Youmans (pronounced like 'yeoman' with an 's' added) is the best-kept secret among contemporary American writers.--John Wilson, editor, Books and Culture.

Sunday, May 21, 2006

Corey Mesler & The-Fall-from-Paradise Interview, etc.

MESLER & YOUMANS: TALK

On Tuesday, May 23, you may read COREY MESLER
& THE FALL FROM PARADISE INTERVIEW
at Sue Henderson’s PublishersMarketplace blog. In it, “Marly Youmans talks to writer and bookseller Corey Mesler about the golden age of bookselling, his more than 30 years in the business, 9/11, the internet, book-browsing, Memphis, human nature, Fredric Koeppel, love, and destiny.”

This one will be a funny and sad interview, well worth perusing for book lovers. It has already made one reader "tear up," though only one reader has read it so far... See the little guys at the independents tilt (and sometimes fall) against the big guys.

These days, writers can't afford to ignore the behemoths of chain and online bookstores, but we really hate to see an independent bookseller lying wounded and bleeding by the side of the road. Let's keep some places where bookstores are governed by a local bookseller's passion, where local writers are supported by community, and where good books stay on the shelves after the "3-month window" (probably down to 2 by now!) for a new book closes.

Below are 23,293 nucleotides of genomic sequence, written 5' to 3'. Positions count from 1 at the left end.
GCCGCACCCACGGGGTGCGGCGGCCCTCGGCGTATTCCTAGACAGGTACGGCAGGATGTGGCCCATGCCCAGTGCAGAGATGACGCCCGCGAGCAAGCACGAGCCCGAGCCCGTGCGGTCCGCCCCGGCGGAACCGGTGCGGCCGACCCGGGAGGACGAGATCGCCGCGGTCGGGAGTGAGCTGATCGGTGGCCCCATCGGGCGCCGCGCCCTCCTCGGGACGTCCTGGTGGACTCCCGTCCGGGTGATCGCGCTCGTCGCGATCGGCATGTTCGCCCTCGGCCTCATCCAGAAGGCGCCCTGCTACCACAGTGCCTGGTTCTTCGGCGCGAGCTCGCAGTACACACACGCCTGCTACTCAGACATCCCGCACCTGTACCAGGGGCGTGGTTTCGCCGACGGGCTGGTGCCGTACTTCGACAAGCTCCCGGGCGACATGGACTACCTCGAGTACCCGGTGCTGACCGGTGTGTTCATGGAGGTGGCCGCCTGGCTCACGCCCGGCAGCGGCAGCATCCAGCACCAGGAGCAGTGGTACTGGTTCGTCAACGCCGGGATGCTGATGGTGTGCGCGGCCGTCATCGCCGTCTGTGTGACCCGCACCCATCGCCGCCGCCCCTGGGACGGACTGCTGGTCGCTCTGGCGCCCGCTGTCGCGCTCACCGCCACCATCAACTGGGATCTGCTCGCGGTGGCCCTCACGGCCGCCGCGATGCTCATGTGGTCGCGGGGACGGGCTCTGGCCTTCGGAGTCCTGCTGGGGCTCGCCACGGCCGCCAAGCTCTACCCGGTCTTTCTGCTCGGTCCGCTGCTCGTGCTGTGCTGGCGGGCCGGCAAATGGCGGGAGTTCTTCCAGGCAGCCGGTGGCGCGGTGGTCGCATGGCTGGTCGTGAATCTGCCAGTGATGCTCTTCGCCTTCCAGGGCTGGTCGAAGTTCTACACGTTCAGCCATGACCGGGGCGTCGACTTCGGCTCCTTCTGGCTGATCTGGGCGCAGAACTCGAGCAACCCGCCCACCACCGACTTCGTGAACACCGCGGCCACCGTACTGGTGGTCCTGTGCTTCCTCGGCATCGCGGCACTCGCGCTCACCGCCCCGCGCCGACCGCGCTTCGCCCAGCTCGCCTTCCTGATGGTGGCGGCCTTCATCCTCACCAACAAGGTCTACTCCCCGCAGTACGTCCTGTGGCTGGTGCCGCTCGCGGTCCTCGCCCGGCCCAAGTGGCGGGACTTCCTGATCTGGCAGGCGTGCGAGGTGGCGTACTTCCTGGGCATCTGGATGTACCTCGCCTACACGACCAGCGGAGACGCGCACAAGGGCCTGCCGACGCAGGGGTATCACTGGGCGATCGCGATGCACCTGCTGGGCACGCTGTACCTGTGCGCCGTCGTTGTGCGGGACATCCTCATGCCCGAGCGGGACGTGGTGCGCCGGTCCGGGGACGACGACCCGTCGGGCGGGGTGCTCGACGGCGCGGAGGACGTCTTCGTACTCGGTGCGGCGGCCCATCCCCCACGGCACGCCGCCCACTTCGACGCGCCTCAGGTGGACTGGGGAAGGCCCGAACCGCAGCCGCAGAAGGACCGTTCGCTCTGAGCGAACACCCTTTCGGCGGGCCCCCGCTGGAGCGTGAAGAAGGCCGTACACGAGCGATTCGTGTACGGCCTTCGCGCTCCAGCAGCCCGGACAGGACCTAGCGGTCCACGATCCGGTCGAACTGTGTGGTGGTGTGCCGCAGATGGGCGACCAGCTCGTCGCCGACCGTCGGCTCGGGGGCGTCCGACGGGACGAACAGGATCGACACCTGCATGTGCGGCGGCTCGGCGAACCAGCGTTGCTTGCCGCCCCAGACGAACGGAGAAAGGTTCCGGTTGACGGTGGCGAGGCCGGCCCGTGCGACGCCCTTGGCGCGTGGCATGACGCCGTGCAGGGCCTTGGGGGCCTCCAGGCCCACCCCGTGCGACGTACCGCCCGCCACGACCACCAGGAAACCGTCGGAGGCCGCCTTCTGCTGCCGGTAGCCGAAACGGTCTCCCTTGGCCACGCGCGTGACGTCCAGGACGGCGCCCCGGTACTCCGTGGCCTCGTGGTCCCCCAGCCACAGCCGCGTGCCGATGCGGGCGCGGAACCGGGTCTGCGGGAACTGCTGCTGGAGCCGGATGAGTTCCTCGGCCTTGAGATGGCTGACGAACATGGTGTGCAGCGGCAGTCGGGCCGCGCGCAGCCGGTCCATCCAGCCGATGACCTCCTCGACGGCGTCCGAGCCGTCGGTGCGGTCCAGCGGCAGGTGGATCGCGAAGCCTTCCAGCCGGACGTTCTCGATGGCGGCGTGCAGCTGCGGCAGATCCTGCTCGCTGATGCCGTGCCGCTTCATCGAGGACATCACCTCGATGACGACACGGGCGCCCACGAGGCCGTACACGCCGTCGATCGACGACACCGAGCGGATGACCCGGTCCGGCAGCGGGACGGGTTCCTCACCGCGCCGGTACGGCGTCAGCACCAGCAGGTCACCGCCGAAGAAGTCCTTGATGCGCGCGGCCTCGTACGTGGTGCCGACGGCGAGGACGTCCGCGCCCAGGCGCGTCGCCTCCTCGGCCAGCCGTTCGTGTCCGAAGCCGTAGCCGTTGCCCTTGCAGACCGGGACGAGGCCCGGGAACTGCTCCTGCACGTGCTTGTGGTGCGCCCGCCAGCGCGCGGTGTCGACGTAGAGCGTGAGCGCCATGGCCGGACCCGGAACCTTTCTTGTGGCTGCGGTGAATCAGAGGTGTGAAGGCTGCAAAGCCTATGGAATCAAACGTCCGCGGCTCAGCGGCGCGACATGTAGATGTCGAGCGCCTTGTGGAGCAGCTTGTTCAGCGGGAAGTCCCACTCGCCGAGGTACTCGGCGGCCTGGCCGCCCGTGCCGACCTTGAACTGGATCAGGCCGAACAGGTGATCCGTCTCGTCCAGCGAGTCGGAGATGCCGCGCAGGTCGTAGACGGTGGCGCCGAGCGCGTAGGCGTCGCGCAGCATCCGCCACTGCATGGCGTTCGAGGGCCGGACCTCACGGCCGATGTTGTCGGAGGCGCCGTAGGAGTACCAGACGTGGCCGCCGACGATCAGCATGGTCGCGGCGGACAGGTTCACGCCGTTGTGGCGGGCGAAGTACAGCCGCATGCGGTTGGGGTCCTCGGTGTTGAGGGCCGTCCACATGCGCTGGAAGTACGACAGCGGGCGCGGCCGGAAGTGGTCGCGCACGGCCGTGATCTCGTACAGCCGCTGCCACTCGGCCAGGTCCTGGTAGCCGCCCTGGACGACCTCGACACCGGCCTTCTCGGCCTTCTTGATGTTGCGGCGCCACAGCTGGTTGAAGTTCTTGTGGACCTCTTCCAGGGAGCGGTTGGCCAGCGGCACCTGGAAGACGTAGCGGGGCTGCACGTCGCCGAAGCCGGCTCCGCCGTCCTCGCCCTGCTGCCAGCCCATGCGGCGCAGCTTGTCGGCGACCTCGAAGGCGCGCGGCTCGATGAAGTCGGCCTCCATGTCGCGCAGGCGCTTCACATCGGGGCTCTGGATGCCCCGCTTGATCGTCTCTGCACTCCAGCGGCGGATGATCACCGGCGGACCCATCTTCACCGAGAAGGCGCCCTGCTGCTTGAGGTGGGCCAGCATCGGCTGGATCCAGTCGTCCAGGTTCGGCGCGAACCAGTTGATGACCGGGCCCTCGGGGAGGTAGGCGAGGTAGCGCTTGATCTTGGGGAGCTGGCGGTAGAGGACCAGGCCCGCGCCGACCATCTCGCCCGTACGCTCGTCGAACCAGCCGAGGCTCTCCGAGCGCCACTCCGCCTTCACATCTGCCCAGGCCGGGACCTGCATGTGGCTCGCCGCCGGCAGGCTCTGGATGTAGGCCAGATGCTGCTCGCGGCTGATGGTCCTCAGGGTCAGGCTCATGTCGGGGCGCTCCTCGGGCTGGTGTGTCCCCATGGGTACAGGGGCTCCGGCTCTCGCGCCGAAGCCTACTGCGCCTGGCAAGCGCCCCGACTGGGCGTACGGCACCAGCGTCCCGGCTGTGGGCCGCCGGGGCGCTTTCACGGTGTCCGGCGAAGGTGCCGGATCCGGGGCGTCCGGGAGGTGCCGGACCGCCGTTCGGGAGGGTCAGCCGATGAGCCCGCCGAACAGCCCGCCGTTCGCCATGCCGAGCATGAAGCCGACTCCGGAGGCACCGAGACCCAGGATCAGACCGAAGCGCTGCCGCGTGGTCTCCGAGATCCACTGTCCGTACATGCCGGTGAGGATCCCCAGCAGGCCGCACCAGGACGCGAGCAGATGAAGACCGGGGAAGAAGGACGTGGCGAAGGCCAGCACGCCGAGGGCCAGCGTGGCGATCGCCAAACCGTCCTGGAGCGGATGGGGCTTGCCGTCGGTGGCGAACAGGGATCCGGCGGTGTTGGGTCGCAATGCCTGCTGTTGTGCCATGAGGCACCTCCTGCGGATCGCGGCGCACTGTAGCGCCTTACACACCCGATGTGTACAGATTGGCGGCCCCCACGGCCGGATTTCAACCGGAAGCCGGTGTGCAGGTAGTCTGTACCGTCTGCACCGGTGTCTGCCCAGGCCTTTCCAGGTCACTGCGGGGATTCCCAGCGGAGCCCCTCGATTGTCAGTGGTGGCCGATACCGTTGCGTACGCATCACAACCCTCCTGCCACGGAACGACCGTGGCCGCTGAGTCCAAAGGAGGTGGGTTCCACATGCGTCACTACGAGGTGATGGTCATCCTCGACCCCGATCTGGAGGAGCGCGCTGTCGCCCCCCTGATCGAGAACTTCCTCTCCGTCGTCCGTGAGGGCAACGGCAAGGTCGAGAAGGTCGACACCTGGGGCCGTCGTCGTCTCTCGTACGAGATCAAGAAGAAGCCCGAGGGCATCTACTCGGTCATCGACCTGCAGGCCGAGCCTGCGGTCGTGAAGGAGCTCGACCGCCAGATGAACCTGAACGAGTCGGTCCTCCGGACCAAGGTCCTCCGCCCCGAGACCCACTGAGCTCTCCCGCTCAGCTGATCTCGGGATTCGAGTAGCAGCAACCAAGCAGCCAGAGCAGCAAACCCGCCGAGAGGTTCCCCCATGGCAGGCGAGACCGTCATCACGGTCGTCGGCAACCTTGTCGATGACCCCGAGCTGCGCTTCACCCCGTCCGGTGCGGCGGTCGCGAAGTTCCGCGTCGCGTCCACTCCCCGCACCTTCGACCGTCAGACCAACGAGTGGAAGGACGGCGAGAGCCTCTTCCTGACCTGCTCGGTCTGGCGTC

Here’s a sample clip:

Youmans:
Last week I wrote, “Besides, you have to love a guy like Corey Mesler who would be so astonishingly foolhardy as to be a poet, a short story writer, a novelist, and a bookseller. That's somebody living on the front quad of risk! Then there's Cheryl, bookseller, mother of two, spouse-of-Corey: undoubtedly among the intrepid of this world.” It seems just as true this week. Despite Walmart and bookstore chains and web stores, you both go on striving to make a little world that words in good order and people can inhabit together. In the face of havoc and hard times, can you say something about why you chose such a life—why you choose it still?

Mesler:
It chose me. When I was 18, a mooncalf, a dope, I didn’t know anything about books. I didn’t even know that they came out in hardback and then a year later in paperback. I didn’t know Updike from Upjohn. I didn’t know Proust rhymed with roost. So, why was I led to apply at my neighborhood Waldenbooks? God thumped me on the back of the head, and said, here, mooncalf, here is your destiny.